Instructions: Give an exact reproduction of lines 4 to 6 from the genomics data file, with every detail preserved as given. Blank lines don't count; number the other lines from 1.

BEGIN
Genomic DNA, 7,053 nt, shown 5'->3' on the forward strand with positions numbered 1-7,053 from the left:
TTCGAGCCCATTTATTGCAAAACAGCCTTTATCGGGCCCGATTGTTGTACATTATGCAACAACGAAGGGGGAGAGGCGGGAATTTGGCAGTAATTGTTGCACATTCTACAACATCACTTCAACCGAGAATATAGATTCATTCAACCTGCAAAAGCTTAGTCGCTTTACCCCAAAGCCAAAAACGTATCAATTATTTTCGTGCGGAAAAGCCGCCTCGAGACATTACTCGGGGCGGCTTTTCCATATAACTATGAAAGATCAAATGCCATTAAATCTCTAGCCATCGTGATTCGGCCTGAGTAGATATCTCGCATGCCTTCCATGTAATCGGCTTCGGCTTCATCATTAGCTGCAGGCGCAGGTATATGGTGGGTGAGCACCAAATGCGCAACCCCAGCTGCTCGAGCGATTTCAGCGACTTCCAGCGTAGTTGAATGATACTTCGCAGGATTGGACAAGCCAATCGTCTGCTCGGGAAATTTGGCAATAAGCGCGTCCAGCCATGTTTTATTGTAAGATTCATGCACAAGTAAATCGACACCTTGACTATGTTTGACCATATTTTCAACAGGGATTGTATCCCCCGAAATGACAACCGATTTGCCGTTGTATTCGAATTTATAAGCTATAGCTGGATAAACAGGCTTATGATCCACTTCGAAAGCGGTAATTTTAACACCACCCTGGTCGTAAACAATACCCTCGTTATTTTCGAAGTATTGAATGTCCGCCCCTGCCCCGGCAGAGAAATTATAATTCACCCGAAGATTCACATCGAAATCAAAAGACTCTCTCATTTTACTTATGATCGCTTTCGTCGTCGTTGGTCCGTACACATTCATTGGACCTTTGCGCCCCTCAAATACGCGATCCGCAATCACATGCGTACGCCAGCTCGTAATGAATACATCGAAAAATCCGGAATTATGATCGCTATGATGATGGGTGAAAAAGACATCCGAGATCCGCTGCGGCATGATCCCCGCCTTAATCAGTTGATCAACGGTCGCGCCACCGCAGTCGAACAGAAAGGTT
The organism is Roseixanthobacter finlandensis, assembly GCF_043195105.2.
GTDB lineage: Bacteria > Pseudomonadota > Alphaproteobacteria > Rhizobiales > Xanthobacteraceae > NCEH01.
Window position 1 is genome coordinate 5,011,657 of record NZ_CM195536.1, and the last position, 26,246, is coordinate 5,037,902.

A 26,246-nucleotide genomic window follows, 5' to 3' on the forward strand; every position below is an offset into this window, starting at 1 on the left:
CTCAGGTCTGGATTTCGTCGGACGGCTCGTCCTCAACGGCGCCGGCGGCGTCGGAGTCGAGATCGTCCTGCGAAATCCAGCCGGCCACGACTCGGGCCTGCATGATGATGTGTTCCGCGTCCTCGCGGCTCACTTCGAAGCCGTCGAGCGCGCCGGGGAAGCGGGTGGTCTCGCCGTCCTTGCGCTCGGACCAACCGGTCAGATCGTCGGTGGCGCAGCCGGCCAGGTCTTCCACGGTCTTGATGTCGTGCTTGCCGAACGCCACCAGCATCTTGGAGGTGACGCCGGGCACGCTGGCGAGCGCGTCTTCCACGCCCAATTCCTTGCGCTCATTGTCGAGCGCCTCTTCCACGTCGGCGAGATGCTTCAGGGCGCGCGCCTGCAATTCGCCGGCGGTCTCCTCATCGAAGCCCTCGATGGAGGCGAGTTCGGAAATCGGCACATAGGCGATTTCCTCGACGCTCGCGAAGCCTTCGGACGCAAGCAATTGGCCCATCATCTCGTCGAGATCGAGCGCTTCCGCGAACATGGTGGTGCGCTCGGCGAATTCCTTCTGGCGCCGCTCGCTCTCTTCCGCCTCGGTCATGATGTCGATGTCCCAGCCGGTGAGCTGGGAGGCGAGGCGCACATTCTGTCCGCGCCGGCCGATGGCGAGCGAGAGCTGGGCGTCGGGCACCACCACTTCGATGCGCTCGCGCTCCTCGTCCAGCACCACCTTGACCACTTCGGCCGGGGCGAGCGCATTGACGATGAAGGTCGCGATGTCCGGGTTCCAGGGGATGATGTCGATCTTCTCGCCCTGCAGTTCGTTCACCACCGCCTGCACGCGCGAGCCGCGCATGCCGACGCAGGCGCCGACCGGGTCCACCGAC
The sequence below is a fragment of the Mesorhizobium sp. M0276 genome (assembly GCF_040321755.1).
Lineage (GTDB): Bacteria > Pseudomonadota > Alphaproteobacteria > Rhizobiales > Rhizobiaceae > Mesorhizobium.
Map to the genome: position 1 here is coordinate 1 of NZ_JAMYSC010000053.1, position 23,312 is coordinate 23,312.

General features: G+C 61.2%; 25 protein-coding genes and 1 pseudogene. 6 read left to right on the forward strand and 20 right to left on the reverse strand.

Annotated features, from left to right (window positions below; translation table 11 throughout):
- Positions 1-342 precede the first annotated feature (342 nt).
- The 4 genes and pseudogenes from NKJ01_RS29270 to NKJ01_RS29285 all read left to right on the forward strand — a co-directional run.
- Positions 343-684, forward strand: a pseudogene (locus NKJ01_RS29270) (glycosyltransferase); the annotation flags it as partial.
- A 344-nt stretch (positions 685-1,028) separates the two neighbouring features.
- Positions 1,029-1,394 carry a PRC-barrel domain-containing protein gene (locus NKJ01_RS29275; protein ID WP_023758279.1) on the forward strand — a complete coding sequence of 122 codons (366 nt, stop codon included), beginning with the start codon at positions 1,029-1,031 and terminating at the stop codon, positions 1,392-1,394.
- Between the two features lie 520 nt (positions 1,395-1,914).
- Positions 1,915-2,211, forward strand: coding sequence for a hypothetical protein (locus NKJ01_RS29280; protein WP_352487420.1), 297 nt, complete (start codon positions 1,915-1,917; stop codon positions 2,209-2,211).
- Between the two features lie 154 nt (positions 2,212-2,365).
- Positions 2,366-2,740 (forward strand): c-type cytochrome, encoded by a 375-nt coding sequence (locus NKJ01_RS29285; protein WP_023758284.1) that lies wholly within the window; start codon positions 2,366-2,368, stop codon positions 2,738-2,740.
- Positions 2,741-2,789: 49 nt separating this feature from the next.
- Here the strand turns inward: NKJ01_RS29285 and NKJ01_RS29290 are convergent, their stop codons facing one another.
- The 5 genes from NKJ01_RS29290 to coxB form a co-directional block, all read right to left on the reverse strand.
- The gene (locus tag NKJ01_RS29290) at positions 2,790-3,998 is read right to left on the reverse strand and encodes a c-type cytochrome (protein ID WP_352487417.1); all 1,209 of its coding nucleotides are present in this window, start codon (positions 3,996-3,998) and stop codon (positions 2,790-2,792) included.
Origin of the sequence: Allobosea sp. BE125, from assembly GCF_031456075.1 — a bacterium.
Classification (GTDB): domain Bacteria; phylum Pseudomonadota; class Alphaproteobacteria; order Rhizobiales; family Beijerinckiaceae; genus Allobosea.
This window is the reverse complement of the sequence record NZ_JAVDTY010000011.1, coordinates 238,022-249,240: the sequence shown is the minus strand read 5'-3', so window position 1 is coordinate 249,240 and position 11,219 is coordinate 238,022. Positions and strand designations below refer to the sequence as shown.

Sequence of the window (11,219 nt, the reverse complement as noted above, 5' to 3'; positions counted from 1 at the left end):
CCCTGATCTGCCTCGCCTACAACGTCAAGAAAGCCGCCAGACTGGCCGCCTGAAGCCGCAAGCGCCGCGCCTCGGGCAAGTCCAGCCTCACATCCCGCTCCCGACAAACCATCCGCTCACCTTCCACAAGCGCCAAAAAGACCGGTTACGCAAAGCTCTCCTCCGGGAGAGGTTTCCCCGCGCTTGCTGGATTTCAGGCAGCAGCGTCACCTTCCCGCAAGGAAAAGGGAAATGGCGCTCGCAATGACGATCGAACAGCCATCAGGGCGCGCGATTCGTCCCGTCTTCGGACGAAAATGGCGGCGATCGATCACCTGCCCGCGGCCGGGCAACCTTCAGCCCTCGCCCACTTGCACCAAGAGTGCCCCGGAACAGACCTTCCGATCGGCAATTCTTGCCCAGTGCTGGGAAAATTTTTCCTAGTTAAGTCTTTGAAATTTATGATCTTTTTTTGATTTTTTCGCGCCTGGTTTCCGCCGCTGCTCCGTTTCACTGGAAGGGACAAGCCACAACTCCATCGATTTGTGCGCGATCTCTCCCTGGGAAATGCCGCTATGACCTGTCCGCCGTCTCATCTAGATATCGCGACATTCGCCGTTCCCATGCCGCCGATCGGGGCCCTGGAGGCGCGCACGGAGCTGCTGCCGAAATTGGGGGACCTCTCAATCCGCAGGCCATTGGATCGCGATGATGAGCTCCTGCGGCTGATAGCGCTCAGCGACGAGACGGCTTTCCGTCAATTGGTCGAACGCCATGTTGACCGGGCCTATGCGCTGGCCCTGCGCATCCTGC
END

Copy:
GTDB lineage: Bacteria > Pseudomonadota > Alphaproteobacteria > Rhizobiales > Xanthobacteraceae > NCEH01.
Window position 1 is genome coordinate 5,011,657 of record NZ_CM195536.1, and the last position, 26,246, is coordinate 5,037,902.

A 26,246-nucleotide genomic window follows, 5' to 3' on the forward strand; every position below is an offset into this window, starting at 1 on the left: